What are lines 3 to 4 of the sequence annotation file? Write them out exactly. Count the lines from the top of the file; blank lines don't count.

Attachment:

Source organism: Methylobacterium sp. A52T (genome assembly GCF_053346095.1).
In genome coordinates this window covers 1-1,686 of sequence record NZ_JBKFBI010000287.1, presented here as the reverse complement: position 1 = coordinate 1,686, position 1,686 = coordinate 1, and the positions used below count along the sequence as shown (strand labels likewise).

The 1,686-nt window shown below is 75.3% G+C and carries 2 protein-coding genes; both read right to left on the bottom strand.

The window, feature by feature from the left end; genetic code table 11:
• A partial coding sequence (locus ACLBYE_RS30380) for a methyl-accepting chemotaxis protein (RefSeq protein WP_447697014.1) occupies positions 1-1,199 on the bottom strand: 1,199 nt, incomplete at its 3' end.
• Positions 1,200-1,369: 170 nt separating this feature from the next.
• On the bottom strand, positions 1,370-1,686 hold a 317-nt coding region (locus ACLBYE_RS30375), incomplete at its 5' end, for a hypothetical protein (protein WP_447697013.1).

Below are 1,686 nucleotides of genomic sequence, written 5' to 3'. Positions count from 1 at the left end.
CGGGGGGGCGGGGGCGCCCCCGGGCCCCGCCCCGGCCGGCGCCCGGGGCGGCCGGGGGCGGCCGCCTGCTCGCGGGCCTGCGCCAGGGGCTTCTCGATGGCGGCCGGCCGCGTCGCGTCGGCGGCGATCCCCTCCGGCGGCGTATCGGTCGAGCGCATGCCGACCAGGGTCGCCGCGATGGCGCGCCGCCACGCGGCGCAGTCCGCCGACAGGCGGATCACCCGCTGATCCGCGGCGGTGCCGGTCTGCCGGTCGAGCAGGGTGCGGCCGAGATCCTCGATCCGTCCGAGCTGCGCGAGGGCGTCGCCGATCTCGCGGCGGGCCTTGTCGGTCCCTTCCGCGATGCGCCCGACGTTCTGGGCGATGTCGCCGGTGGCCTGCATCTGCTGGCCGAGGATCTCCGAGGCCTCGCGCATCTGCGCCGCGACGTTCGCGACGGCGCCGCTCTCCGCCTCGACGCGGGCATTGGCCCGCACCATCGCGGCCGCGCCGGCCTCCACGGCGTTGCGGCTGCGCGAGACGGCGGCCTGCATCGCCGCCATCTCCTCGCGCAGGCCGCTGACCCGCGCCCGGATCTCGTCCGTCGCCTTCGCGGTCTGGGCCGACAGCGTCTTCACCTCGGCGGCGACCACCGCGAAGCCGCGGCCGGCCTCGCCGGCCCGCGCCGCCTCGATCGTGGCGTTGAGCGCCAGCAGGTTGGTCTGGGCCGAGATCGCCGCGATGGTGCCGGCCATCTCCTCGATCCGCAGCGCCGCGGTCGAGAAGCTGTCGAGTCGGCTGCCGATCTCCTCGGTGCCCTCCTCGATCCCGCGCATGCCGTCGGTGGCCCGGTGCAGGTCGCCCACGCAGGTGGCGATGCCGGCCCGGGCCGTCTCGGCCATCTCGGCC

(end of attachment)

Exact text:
The 1,686-nt window shown below is 75.3% G+C and carries 2 protein-coding genes; both read right to left on the bottom strand.

The window, feature by feature from the left end; genetic code table 11: